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“The war put an end to our quarrels. It is the sacred union”

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It is at the foot of the statue of Taras Shevchenko, the 19th century writer, champion of Ukrainian independence, that Myroslav Marynovytch usually meets. In the center of Lviv, on Liberty Avenue. The former Ukrainian dissident spent seven years in prison, in the 1970s and 1980s, sentenced to the Russian gulag for his human rights activism.

“Thirty-five years later, we are fighting for freedom and democracy against the authoritarian Russian regime. Putin wants to rebuild the empire, and without Ukraine there is no empire, says the vice-rector of the Ukrainian Catholic University. Never in its entire history has Ukraine been as united as it is today. Putin helped us unite and strengthen our identity. »

In less than two weeks, Russia’s war in Ukraine has shattered the cliché of a binary opposition between a “nationalist West” and a “pro-Russian East”. For a long time, Galicia and the Donbass formed two opposite poles, based on a different Soviet memory, fought or glorified.

“The war put an end to our quarrels. All regional, linguistic, ethnic or religious contradictions have passed into the background, notes Nataliya Haletska, deputy of the Lviv regional council, for the liberal party Holos (Voice), founded in 2019 by the ex-rock singer Sviatoslav Vakartchouk. TheUkrainian partisan scene remains very fragmented but, during the war, the political combat stops. It is the sacred union. All elected officials have become volunteers for the national cause. Russia is the enemy and that is true for all Ukrainians. »

A struggle of centuries

It has been a long road for the assertion of Ukrainian identity, a struggle of several centuries, under different empires. In Soviet times, promoting Ukraine as a separate entity was a dangerous business that often ended in labor camps in Siberia. Official propaganda described Ukrainian culture as a folk curiosity.

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→ READ. War in Ukraine, follow the news of the 14th day of the conflict

After the collapse of the USSR and the declaration of independence in 1991, Ukraine remained under strong Russian influence, a relationship of domination and dependence perpetuated by economic, cultural and political ties. The war is accelerating the process of separation from Moscow, which began in 2014 with the “Maidan”, when the “dignity revolution” brought down President Viktor Yanukovych after his decision, under pressure from Moscow, not to sign the association agreement with the European Union.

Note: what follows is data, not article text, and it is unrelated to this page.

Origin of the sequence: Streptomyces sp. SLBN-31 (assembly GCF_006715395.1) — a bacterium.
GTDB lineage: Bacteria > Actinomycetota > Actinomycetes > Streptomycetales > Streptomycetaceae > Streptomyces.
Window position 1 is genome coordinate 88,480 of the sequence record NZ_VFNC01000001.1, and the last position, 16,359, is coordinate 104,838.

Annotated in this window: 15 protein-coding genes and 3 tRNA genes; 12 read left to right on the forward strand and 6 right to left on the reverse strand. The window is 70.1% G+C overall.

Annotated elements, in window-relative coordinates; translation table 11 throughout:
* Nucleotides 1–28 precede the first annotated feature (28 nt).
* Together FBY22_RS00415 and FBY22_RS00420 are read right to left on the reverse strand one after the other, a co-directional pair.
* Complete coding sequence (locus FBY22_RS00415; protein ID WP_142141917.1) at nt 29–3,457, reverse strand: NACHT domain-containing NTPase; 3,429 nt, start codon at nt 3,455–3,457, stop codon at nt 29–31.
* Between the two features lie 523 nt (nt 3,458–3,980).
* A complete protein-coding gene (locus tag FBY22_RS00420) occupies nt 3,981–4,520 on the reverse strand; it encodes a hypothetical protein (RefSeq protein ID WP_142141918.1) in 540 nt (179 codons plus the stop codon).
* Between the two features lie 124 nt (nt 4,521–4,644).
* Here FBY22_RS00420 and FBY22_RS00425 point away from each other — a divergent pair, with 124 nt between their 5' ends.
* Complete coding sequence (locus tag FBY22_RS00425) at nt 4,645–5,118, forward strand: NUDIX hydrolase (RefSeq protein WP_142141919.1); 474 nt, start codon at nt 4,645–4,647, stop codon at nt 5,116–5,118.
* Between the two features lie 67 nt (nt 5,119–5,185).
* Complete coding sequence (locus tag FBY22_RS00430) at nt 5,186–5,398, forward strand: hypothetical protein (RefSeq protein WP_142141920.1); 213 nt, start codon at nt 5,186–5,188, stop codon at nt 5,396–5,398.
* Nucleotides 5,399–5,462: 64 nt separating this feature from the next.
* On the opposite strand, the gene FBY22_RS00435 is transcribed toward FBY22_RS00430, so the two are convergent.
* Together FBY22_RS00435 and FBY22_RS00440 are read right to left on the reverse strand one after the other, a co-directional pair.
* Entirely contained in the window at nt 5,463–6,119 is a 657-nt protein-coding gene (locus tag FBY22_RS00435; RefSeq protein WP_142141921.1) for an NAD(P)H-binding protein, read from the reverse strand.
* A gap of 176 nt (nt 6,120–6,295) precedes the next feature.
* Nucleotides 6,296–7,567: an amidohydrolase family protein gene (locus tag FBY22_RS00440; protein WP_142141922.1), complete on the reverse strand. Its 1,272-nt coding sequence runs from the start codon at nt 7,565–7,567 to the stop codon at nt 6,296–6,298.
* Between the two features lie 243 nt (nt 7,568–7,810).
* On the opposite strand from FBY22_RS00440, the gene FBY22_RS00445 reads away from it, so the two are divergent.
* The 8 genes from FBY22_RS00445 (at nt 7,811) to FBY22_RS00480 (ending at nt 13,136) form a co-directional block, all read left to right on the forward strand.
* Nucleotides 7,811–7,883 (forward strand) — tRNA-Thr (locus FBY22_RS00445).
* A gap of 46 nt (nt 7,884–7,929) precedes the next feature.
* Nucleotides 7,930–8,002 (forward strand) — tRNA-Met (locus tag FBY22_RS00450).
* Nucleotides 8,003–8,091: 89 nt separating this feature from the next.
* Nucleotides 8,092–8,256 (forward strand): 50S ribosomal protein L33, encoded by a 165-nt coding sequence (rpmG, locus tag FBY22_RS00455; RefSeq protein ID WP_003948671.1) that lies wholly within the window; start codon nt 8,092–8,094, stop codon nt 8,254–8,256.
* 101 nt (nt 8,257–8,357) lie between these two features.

“When the Russians bomb residential buildings and destroy the central square in Kharkiv, eastern Ukraine, each shot decreases the number of those who have sympathy for Russiaunderlines the philosopher Volodymyr Yermolenko. People who felt they belonged in the Russian cultural space ten years ago now feel a strong Ukrainian identity. They may speak Russian or attend the Ukrainian Orthodox Church (linked to Russia), but they are Ukrainians. Russia has lost the battle for hearts and minds.»

The far-right minority

In Lviv, Ukrainian nationalism is embodied in the public space through street names, commemorative plaques and monuments. But in the elections, the inhabitants prefer to vote for the National Democrats and the Liberals rather than for the heirs of Stepan Bandera, the former leader of a faction of the Organization of Ukrainian Nationalists (OUN), assassinated in 1959 in Munich by a Soviet agent.

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From the 1998 election, the myth of Lviv, bastion of radical nationalism, was dissipated. Far-right organizations were defeated, while centrist and reformist parties won the majority in parliamentary and municipal elections.

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“Electoral support for the far right in Ukraine is very low, recalls historian Oleksandr Zaitsev. In the last legislative elections, the nationalists of the Svoboda (Freedom) party obtained 2.15%, below the threshold necessary to be represented in Parliament, and 5.5% in the Lviv region. The “denazification” of Ukraine claimed by Putin is nothing but a propaganda lie. »

Solidarity inside and rupture outside

At number 6 Bohomoltsia Street, the Center for Urban History has launched a collection of private photographs on the routines of war: preparing sandbags, staying in the air-raid shelter, volunteering activities, fixing windows with adhesive tape… An important material for understanding the impact of conflict on daily life.

“We are living a transformative experience, of solidarity inside, and of breaking with Russia outside, analyzes sociologist Sofia Dyak, the director. This war also tests the responsibility of our elites. I hope society survives and then we have a national debate about rebuilding the nation and the promise of a new social contract. »

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